Consistent job titles is another big one. Our industry is one of many acronyms, positions, and skills, and as such it’s hard to know all the name variations of a typical title. CSR, Customer Service Representative, Underwriting Assistant, Technical Assistant, Assistant Underwriter, you get the gist. These are all positions that, depending on the company, are entry-level and should be easy to discover. However, as it currently stands you need to be aware of each title and search them individually, or hope that searching “insurance” under the entry-level category is enough (tip: it’s not). If you’re going to use whatever particular title you prefer, the other titles should be included as a tag or within the description of the job so that it pops up when the others are searched.


Better Job Descriptions:

Lastly, we really need to fix the job descriptions. InsNerds wrote an article on this before, but I think we should do even more. We need to make these postings focused on the people the company is looking for and where an individual would fit within the grander scheme of the company. Yes, a technical assistant is going to be doing a lot of repetitive tasks, and you don’t need to sugarcoat that. Instead, make the focus on how that individual is going to help grow the business, learn it from the ground up, and be given opportunities to improve and be part of that growth.

Another issue is the honesty within these descriptions. Many will say “entry-level” but then, upon further review, require an insurance license and 1-2 years of experience. I think we need to do away with this. This is not what entry-level means. We should be more focused on the skills and drive that a person has at their core, not whether they’ve made a conscious decision to join insurance (because chances are they haven’t).  That’s not to say that we should take anyone that strolls through the door – it’s rather a paradigm shift in values. Stop valuing experience or licensing so highly – both of these things can be gained within a short amount of time. Value interest, motivation, teamwork and enthusiasm. If we’re weeding out individuals with those traits in favor of a mere license, we’re missing out on a lot of individuals. Licensing in particular can appear very difficult at first glance – I had no idea what it took to get an insurance license out of college – so it’s probably turning a lot of candidates away. Classes are $500+ and the test is $60+, and who is going to spend that kind of money when they aren’t sure if they’ll get a job out of it? It’s a bonus if someone has it, but it should not be a requirement.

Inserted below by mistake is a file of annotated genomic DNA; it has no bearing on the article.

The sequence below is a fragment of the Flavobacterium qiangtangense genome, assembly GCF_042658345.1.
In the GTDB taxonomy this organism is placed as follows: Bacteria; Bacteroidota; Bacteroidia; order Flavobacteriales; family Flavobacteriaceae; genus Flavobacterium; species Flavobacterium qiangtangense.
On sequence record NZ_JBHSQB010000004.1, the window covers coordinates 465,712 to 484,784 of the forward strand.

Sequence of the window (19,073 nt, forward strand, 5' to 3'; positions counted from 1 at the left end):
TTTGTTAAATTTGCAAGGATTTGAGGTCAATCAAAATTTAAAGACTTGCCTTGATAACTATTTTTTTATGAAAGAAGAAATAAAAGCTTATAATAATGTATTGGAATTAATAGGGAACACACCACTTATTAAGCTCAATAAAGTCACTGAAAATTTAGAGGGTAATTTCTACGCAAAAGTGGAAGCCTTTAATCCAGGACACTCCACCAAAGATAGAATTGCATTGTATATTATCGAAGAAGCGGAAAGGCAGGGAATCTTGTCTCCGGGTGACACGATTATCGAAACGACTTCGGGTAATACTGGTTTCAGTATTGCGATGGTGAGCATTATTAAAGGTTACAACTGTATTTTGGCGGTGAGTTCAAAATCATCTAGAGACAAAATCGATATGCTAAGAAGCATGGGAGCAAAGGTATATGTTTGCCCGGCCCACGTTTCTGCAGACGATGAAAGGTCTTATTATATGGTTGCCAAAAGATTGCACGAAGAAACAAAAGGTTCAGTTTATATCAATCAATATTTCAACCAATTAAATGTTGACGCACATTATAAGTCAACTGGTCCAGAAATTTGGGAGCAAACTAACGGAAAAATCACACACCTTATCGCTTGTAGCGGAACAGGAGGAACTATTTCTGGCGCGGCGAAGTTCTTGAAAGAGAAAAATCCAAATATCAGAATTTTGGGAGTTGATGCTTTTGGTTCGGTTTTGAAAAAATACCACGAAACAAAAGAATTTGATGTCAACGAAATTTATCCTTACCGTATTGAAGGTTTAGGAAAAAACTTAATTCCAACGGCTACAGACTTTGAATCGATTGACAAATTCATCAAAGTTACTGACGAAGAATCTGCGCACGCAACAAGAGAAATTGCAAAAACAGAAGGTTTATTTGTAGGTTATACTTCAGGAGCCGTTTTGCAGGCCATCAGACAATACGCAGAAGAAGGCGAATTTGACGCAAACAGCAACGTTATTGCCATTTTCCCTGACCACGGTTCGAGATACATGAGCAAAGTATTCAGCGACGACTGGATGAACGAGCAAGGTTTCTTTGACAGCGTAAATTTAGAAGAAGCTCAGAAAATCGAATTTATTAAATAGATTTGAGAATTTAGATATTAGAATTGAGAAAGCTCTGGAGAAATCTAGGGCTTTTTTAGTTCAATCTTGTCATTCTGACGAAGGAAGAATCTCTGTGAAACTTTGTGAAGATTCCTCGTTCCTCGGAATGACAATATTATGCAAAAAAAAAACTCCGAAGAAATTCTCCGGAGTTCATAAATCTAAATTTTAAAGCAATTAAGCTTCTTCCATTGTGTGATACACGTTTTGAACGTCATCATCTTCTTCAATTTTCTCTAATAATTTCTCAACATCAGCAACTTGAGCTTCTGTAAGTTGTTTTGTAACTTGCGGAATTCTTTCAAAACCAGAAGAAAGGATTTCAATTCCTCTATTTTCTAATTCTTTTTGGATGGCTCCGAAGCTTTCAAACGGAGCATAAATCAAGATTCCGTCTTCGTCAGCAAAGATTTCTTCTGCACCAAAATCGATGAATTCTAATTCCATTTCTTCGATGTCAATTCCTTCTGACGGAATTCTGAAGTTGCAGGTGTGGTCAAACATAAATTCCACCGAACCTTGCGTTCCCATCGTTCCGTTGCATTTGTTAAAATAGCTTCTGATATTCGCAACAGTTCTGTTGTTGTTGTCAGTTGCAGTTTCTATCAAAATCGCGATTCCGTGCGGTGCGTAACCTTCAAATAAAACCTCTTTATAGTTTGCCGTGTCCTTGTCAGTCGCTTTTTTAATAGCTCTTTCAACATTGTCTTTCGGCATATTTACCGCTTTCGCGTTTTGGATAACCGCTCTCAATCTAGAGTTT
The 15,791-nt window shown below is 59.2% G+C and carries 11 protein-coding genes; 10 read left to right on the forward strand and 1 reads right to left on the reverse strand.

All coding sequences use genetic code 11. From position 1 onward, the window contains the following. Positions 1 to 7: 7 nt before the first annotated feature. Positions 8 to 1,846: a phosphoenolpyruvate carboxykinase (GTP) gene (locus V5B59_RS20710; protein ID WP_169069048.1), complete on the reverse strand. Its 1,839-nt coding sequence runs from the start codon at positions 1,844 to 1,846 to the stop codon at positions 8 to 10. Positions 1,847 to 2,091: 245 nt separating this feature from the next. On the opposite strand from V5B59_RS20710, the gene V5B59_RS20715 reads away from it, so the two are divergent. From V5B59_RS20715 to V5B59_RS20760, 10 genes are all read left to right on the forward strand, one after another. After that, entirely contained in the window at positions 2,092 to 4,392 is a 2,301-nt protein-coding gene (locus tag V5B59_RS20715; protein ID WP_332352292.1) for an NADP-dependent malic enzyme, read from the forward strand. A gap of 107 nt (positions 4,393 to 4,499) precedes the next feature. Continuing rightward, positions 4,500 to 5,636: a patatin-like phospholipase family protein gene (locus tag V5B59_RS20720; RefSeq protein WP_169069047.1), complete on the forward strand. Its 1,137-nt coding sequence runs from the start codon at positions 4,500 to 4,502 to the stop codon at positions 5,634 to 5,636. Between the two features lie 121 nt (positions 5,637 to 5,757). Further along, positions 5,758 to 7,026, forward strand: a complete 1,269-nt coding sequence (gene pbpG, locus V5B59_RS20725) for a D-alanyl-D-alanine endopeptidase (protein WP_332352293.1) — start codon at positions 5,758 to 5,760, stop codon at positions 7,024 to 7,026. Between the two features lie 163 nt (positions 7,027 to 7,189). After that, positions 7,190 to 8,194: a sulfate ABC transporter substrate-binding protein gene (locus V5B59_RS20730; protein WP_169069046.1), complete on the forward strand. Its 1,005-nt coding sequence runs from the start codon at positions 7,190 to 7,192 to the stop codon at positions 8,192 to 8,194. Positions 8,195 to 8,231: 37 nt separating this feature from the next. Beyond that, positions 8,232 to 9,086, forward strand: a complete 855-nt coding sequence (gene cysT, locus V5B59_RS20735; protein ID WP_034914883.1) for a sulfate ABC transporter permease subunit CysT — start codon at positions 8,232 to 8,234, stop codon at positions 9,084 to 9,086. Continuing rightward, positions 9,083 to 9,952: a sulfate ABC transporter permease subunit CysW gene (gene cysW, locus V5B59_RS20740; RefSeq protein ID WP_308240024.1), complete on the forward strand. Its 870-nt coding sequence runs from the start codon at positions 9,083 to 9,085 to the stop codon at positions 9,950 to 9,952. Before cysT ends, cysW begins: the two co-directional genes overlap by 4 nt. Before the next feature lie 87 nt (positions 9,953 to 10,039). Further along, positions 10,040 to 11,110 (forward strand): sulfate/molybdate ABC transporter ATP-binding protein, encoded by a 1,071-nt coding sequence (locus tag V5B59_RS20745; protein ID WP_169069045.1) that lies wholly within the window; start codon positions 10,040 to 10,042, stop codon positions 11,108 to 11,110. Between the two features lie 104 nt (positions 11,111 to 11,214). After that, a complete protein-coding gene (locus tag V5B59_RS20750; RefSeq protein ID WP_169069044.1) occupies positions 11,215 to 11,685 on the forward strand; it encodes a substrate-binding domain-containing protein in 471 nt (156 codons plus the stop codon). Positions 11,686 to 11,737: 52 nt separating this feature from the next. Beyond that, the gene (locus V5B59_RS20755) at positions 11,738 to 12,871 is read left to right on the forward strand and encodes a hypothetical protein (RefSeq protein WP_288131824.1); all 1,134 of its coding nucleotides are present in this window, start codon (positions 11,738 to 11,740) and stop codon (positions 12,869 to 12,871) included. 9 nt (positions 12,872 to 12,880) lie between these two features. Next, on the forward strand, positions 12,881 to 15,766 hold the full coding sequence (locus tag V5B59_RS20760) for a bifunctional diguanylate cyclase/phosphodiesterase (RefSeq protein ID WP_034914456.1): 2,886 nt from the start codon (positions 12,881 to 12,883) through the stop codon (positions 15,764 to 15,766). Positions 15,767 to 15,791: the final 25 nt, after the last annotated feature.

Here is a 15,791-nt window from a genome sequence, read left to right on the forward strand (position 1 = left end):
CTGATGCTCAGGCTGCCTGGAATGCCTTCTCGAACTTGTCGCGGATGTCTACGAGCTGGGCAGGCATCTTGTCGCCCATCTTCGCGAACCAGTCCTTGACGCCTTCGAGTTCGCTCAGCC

We have a long way to go with getting more individuals into the industry, and not much time to get there. Making job postings accessible, honest and congruent would be a huge step in attracting more talent and, more importantly, good talent.

About Taryn Haas

I'm a philosophy nerd turned Associate Underwriter at Vermont Mutual. While I won't find Wittgenstein in CG forms, the language and logical constructs make both studies interesting to decipher. Occasionally, you'll find me playing my keyboard and singing passionately with my fiance at local cafes, or tucked into a corner writing sci-fi/fantasy stories.